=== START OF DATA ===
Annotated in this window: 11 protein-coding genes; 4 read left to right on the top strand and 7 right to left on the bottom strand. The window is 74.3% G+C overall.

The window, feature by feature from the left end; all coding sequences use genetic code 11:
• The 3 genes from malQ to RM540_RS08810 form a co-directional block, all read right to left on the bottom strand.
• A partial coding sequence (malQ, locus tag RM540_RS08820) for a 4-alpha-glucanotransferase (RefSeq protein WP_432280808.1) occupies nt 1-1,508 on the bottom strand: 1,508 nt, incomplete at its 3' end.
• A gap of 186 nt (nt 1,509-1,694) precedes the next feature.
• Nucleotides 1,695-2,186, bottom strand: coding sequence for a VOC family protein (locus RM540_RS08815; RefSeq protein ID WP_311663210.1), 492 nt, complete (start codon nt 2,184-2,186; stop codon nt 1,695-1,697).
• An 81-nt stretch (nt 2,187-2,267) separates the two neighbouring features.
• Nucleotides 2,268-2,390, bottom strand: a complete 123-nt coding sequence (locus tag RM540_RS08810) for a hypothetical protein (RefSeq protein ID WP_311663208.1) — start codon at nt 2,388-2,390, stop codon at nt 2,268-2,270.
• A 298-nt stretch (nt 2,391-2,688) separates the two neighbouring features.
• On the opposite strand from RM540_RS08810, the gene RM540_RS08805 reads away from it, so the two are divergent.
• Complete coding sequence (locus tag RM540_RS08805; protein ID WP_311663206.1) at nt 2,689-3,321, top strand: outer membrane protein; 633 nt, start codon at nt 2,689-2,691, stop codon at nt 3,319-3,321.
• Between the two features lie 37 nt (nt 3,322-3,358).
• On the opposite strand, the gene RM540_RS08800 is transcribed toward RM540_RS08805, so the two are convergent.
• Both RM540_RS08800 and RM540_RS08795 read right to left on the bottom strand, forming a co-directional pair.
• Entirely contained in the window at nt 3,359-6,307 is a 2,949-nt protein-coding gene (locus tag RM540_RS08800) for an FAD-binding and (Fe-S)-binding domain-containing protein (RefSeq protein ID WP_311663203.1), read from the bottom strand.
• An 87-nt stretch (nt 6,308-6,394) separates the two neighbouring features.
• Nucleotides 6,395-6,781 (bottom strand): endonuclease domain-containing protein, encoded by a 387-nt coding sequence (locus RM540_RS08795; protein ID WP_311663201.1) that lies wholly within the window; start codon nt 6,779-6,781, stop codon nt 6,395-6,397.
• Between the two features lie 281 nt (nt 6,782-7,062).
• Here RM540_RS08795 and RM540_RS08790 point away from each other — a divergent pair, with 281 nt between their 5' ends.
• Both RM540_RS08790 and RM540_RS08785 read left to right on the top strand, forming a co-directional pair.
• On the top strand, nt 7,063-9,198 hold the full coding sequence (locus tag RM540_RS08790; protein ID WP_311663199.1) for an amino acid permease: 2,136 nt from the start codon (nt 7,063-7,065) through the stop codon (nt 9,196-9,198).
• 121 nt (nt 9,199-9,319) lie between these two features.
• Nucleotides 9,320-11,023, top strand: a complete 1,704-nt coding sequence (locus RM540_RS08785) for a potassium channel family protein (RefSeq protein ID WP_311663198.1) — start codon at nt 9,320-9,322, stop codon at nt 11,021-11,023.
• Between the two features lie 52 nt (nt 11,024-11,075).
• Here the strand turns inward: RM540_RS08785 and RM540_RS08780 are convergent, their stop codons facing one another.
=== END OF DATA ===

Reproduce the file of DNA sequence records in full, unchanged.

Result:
Annotated in this window: 11 protein-coding genes; 4 read left to right on the top strand and 7 right to left on the bottom strand. The window is 74.3% G+C overall.

The window, feature by feature from the left end; all coding sequences use genetic code 11:
• The 3 genes from malQ to RM540_RS08810 form a co-directional block, all read right to left on the bottom strand.
• A partial coding sequence (malQ, locus tag RM540_RS08820) for a 4-alpha-glucanotransferase (RefSeq protein WP_432280808.1) occupies nt 1-1,508 on the bottom strand: 1,508 nt, incomplete at its 3' end.
• A gap of 186 nt (nt 1,509-1,694) precedes the next feature.
• Nucleotides 1,695-2,186, bottom strand: coding sequence for a VOC family protein (locus RM540_RS08815; RefSeq protein ID WP_311663210.1), 492 nt, complete (start codon nt 2,184-2,186; stop codon nt 1,695-1,697).
• An 81-nt stretch (nt 2,187-2,267) separates the two neighbouring features.
• Nucleotides 2,268-2,390, bottom strand: a complete 123-nt coding sequence (locus tag RM540_RS08810) for a hypothetical protein (RefSeq protein ID WP_311663208.1) — start codon at nt 2,388-2,390, stop codon at nt 2,268-2,270.
• A 298-nt stretch (nt 2,391-2,688) separates the two neighbouring features.
• On the opposite strand from RM540_RS08810, the gene RM540_RS08805 reads away from it, so the two are divergent.
• Complete coding sequence (locus tag RM540_RS08805; protein ID WP_311663206.1) at nt 2,689-3,321, top strand: outer membrane protein; 633 nt, start codon at nt 2,689-2,691, stop codon at nt 3,319-3,321.
• Between the two features lie 37 nt (nt 3,322-3,358).
• On the opposite strand, the gene RM540_RS08800 is transcribed toward RM540_RS08805, so the two are convergent.
• Both RM540_RS08800 and RM540_RS08795 read right to left on the bottom strand, forming a co-directional pair.
• Entirely contained in the window at nt 3,359-6,307 is a 2,949-nt protein-coding gene (locus tag RM540_RS08800) for an FAD-binding and (Fe-S)-binding domain-containing protein (RefSeq protein ID WP_311663203.1), read from the bottom strand.
• An 87-nt stretch (nt 6,308-6,394) separates the two neighbouring features.
• Nucleotides 6,395-6,781 (bottom strand): endonuclease domain-containing protein, encoded by a 387-nt coding sequence (locus RM540_RS08795; protein ID WP_311663201.1) that lies wholly within the window; start codon nt 6,779-6,781, stop codon nt 6,395-6,397.
• Between the two features lie 281 nt (nt 6,782-7,062).
• Here RM540_RS08795 and RM540_RS08790 point away from each other — a divergent pair, with 281 nt between their 5' ends.
• Both RM540_RS08790 and RM540_RS08785 read left to right on the top strand, forming a co-directional pair.
• On the top strand, nt 7,063-9,198 hold the full coding sequence (locus tag RM540_RS08790; protein ID WP_311663199.1) for an amino acid permease: 2,136 nt from the start codon (nt 7,063-7,065) through the stop codon (nt 9,196-9,198).
• 121 nt (nt 9,199-9,319) lie between these two features.
• Nucleotides 9,320-11,023, top strand: a complete 1,704-nt coding sequence (locus RM540_RS08785) for a potassium channel family protein (RefSeq protein ID WP_311663198.1) — start codon at nt 9,320-9,322, stop codon at nt 11,021-11,023.
• Between the two features lie 52 nt (nt 11,024-11,075).
• Here the strand turns inward: RM540_RS08785 and RM540_RS08780 are convergent, their stop codons facing one another.